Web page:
RIGHTS OF WAY WATCH
Cattle grids. Who says they're not dangerous?
Be Warned. NOT for the squemish!
Have you had an accident involving
a cattle grid?
Please e-mail us and send us any photographs of the incident
The more information we have, the more we can help each other
"She was a brood mare. She was 13-years-old. She was in foal. She was called Lady Polly. She tried to jump the cattle grid but didn’t make it. She broke her back legs. She had to be put down," says Camilla Poulton, who lives in Telscombe Village with husband, Jamie, a racehorse trainer who has knotched up winners at Glorious Goodwood as well as Ascot.
"I also had two other horses," she says. “They managed to jump one of the cattlegrids. They landed on the other side. But they both damaged their fetlocks."
Camilla, not surprisingly, is one of Jackie Rowland’s greatest fans.
"I think what Jackie has been doing is excellent," she says. "Lots of farmers around here are brilliant. They let us ride on their land. But how Telscombe Town Council have been allowed to get away with so much for so long, I don’t understand. But, luckily, we had Jackie on our side."
Camilla with another one of her horses, Sweetheart,
who has won at both Ascot and Glorious Goodwood >>
Says Top Dun
"I had a friend who's horse fell in with ALL 4 feet and we had to call the vet to tranquilize him and then use a cutting torch to get him out.
We were really lucky that the horse was an old tranquil gelding because it took about an hour for the vet to get there and another hour for the welder/cutting torch to get there. And to top it all off, it was dark so we were working to get him out by headlights and flashlights."
"My neighbor down the road just had to put her third one down. All of them broke their legs and it wasnt a pretty thing to see."
I went out on a hack today for about 1 3/4 hours and it was really nice. About 100yds from home he spooked and leapt to the left, I was not at all ready for this because we were just having a cooling down walk before getting home.
As he leapt left he went into a driveway with a cattle grid on the end. Unfortunately he saw the cattle grid too late and skidded into it.
To begin with it was only his off fore that got caught but as he struggled his near fore went in too, and then he fell to the left, crushing my leg against a wall.
I was absolutely petrified but somehow got free of him.
I then had to watch helplessly as he struggled to get his feet out, he pulled both his front shoes off in the process but managed to get out and then tried to run off, I managed to grab him and get his shoes out of the cattle grid.
I had images of broken legs and severed tendons etc. running through my head the whole time it was happening but he appeared to be ok. I led him home and ran into the kitchen to my Dad in floods of tears, as soon as I had stopped panicking I checked over his legs they seemed ok, a little bit of heat in his off fore, that was the one that got stuck first, and a very small cut near the front of his cannon bone on the same leg, there also appears to be a small amount of localised swelling around his fetlock, but I may be being paranoid.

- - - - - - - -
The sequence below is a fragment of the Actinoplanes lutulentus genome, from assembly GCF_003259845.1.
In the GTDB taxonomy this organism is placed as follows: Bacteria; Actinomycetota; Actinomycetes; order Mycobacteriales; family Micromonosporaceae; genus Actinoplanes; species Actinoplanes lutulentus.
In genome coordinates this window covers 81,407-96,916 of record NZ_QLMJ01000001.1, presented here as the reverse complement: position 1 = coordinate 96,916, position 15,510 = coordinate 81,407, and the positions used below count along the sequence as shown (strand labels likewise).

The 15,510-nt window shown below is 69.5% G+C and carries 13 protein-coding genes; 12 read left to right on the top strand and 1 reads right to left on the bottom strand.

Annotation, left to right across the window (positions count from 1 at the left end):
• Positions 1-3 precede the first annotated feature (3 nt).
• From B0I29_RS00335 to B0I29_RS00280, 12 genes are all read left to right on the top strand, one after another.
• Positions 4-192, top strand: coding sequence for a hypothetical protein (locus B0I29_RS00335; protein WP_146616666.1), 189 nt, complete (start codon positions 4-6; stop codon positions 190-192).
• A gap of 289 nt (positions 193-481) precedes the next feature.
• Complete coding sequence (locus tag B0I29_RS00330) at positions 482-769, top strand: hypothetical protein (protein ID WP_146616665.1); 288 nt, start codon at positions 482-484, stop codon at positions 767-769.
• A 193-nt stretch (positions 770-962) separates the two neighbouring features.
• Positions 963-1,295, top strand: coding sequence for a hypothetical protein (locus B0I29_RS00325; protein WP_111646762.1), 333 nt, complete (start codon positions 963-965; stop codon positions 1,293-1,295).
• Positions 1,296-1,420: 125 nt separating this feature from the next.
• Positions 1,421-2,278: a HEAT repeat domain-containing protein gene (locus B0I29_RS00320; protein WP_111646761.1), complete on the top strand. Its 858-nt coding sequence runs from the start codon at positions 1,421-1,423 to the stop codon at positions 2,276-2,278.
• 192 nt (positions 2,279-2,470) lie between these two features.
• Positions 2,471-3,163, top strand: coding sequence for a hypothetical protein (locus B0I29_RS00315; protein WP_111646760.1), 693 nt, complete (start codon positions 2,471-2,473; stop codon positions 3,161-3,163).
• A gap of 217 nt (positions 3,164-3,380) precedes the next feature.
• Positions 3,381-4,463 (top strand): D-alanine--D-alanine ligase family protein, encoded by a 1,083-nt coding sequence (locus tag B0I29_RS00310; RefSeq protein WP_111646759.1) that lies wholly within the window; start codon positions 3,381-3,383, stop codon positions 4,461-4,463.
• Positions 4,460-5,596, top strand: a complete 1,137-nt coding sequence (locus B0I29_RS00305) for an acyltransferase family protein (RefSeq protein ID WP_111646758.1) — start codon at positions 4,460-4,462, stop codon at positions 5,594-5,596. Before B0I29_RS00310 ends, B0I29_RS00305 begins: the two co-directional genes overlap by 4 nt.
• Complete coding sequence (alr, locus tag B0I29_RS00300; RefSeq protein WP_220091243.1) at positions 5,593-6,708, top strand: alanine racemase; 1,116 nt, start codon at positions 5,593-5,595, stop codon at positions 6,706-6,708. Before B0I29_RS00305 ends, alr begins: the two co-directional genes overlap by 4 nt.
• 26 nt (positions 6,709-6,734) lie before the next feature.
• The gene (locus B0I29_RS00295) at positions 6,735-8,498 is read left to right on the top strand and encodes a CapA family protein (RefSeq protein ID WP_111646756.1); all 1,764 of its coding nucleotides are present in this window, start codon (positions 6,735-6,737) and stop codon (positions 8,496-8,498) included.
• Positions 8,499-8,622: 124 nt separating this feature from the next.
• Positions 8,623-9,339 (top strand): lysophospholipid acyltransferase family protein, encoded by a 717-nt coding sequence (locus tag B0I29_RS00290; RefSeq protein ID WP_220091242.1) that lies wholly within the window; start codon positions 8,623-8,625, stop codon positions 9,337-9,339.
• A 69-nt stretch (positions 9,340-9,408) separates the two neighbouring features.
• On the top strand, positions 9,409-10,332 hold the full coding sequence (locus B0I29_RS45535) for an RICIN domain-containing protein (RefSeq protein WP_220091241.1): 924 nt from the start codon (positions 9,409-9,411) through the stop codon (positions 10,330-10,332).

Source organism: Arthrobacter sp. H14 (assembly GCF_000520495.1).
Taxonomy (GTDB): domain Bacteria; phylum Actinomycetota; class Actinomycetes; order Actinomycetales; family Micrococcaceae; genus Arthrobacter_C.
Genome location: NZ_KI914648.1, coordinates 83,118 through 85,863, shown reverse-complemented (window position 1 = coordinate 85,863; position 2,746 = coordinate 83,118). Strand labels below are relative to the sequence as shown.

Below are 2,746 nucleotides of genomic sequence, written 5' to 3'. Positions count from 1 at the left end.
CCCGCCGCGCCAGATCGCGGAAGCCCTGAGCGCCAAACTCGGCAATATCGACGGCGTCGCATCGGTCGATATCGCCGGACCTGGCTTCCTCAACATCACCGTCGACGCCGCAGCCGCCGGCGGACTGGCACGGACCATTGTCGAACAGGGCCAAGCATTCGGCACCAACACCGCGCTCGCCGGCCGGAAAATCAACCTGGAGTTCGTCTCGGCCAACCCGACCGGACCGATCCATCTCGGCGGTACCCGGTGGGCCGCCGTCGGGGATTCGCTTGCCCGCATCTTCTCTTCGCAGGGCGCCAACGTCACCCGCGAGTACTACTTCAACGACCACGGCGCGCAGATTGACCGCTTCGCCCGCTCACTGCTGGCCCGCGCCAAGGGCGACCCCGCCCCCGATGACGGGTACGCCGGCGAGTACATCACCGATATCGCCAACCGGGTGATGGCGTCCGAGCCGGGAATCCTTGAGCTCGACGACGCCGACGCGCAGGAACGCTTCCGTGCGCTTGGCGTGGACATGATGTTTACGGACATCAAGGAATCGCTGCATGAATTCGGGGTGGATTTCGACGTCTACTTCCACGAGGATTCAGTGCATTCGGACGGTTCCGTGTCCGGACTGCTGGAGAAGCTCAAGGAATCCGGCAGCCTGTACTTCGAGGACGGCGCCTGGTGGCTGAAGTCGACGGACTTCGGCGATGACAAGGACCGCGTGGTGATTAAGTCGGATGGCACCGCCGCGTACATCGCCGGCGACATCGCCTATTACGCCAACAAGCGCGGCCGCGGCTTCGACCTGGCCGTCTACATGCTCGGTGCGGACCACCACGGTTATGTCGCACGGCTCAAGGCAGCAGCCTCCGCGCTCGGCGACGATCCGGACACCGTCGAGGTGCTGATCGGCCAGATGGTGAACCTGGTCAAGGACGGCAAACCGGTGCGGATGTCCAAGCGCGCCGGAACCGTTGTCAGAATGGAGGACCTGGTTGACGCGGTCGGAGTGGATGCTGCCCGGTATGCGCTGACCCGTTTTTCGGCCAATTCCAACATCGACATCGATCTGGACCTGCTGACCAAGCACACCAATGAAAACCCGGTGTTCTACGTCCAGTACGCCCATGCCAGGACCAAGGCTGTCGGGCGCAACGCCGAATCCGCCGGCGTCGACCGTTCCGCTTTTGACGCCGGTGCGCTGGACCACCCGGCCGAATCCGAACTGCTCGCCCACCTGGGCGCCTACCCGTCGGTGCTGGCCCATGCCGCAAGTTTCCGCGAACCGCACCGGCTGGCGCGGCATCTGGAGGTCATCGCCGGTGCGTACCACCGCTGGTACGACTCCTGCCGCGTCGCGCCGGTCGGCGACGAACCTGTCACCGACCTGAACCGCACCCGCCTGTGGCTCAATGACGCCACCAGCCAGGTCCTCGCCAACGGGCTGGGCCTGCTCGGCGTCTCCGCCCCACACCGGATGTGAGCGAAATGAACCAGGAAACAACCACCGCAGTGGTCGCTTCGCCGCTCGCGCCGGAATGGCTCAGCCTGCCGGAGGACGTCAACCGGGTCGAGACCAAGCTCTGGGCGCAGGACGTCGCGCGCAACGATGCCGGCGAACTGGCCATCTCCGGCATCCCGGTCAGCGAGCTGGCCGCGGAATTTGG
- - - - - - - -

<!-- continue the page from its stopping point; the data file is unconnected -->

I trotted him up and his is lame on his off fore. I then went and cold hosed his leg for 15mins and then rang the vet for advice the vet said it sounded like he was just bruised and strained but I was to keep cold hosing it regularly and bandage them over night, I also have to give him bute, an anti inflamatory, just to help with the pain and see how he is tomorrow, if I'm at all concerned I have to ring the vet again tomorrow.
It's not at all as bad as I initially thought but I'm still really shaken up by it. I'm very lucky though as there are two types of cattle grids some use rounded bars and some use girder type things with straight edges. Luckily the one he fell down was rounded bars and the pit below was not too deep, if it had been straight edged it would've probably skinned the fronts of his legs. Also, I always hack out with boots on all four legs, without them I think it could've been sooo much worse.
I'm sooo glad he seems ok, but still very very shaken up by it all.
Look at what a cattle grid did to my pony
Thankfully she is a tough M&M type and she made a full recovery
As you see she is not a light legged, light skinned mare, a TB or Arab with thin skin, or similar type with greyhound skin would have suffered a great deal more.
Bear in mind this is the leg of a tough as old boots M&M with bone and hippopotomas hide!
Had she been a thin skinned variety it would have been a lot worse. This was after a week of treatment, originally tendons and bone was visible, it was granulating nicely when these were taken.
Below is a record of how it healed up.
All she has now is a small black scar, her leg is mostly covered in hair again.
I hate cattle grids!
"I have seen plenty of people have horses and cattle grids and never a problem BUT, after helping shoot a neighbour’s horse that got caught in the grid years ago I would never have one of my horses in a paddock that had access to them."
"I had a pony get out and she broke her leg in one. Hate them!."
NEVER EVER EVER EVER have a cattle grid where a horse can access it in any shape or form.
I personally know of two horrific horse and cattle grid accidents.
A good friend of mine had had her horse in the front paddock with the cattle grid for many months.
One night she awoke to the most horrific sound she had ever heard. The horse was completely stuck in the grid. It had snapped its leg. As if that wasn't horrific enough, the shooting and removal of the horse was just as bad.
IMHO it is never worth it to even try to have horses anywhere near cattle grids. They are accident prone enough without giving them an excuse to get into trouble.